(I often repeat back what he has just said to me because his answers do not always seem to make a lot of sense. I think hearing it played back to him word for word with, I admit, a bit of an "are you kidding me?" tone in my voice, helps him to see how ridiculous his responses sound)
Me: So you are saying that if the anxiety and aggression does not happen every single day, there is no nothing to worry about?????
Dr: Well no, not every day, but if something that normally upsets him, seems to upset him more; I need to hear about it.
(Didn't I just say that??)
Dr: So what do you want to do? Do you want to change is medication?
Me: I don't know. You are the doctor. You asked me to report changes in behavior and that is what I am doing. I don't know if a medication change will help or if there is another with less side effects.
Dr: Well you are asking me to change his medication.
Me: No, I am not asking you to change his medication. I am reporting behaviors. I do not know if another medication would make things worse or better. You are the doctor. Do you think this change in behavior would make a medication change necessary or would another med have more side effects? I am just telling you that he seems much more anxious than he was and his anxiety is lasting longer. He doesn't seem to be able to get a grip on it as easily as he used to. I am not asking you to or asking you not to change his medication - I am reporting changes in behavior as I was asked to.
Dr: Well you know, he has autism and because he cannot communicate well, he could get frustrated at not being able to tell you what is bothering him.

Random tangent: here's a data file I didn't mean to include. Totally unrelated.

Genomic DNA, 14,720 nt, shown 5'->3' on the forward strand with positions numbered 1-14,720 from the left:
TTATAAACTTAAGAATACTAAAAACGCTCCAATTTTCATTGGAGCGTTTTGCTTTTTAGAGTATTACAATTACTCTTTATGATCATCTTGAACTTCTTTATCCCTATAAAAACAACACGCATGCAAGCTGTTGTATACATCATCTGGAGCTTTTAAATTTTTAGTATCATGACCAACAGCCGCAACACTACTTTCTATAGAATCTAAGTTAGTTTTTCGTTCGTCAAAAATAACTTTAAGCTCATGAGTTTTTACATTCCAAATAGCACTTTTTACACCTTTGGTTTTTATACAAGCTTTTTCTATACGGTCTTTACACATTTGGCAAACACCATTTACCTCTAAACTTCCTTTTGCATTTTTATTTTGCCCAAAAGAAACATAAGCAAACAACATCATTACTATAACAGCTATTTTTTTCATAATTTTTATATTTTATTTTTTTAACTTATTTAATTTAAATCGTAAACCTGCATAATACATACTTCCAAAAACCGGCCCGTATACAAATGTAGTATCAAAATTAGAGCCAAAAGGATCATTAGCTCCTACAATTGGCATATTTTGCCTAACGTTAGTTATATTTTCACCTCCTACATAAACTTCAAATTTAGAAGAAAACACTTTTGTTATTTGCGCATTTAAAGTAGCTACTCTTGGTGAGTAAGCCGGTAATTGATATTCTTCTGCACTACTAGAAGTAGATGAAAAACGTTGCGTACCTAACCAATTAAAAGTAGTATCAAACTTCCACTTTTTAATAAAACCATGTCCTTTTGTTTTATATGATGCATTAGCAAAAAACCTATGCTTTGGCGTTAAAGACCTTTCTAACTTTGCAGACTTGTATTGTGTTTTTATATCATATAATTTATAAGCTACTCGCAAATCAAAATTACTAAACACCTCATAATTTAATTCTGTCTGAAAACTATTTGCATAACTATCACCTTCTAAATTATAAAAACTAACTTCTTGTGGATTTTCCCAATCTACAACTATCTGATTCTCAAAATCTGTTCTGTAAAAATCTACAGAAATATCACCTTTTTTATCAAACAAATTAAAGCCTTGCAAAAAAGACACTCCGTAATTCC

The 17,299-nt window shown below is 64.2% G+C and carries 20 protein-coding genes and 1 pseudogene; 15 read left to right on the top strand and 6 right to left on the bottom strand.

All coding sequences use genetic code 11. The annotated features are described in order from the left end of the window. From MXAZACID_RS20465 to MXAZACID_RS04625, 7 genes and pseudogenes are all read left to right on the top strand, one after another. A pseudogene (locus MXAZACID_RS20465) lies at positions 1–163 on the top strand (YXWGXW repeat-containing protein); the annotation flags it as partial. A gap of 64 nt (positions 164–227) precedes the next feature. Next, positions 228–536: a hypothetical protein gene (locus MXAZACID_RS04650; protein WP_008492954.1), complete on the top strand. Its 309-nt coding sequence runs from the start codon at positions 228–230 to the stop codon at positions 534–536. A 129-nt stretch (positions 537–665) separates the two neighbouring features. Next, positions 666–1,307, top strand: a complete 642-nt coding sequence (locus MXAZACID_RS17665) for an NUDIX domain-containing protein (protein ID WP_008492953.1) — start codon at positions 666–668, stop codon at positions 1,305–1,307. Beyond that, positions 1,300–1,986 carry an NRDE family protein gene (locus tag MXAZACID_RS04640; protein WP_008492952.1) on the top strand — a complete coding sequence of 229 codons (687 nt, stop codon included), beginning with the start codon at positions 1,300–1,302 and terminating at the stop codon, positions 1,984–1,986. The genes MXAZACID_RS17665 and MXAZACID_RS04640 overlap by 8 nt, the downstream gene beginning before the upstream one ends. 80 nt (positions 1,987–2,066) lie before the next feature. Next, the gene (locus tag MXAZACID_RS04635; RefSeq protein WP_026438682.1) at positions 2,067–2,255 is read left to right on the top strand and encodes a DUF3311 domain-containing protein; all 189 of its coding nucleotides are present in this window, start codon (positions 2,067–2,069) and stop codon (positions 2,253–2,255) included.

Me: (Standing, because I had had enough) ARE YOU REALLY GOING TO SIT THERE AND EXPLAIN AUTISM TO ME? DO YOU THINK AFTER 26 YEARS THAT I DON'T KNOW THAT? I AM TELLING YOU, THAT HIS BEHAVIOR HAS CHANGED. IF IT HAS NOT CHANGED ENOUGH TO REQUIRE A CHANGE IN MEDICATION, THAT IS FINE, BUT DO NOT TRY TO EXPLAIN MY SON OR HIS AUTISM TO ME!
Dr: (looking angry) We will keep an eye on it. We will see him again in 3 months.
Now, DC has been relatively healthy all of his life. Other than the naturopath he saw for a few years due to digestive issues, we really have not had to see a doctor other than for annual physicals or the random run of the mill illness. He had his first seizure when he was 24, so all of this is relatively new to me. He has never been on any long-term medication before. Sure there were antibiotics every once in a while but never anything more than that.
If your child is taking medication for a long term, possibly lifelong issue and you are asked to report changes in behavior or health, wouldn't you do that? Even if the behaviors are not anything you cannot handle; wouldn't you report them so that if somewhere down the road, they should escalate - there is a record of the progression?
Wouldn't you also report changes because you, as a non-medical professional would not know what changes are important and what changes are not?
Maybe I am stone cold wrong about all of this, as I said - we are new to all of this, but I can't imagine laughing at a parent (who is new to seizures and medication) is not the way to go.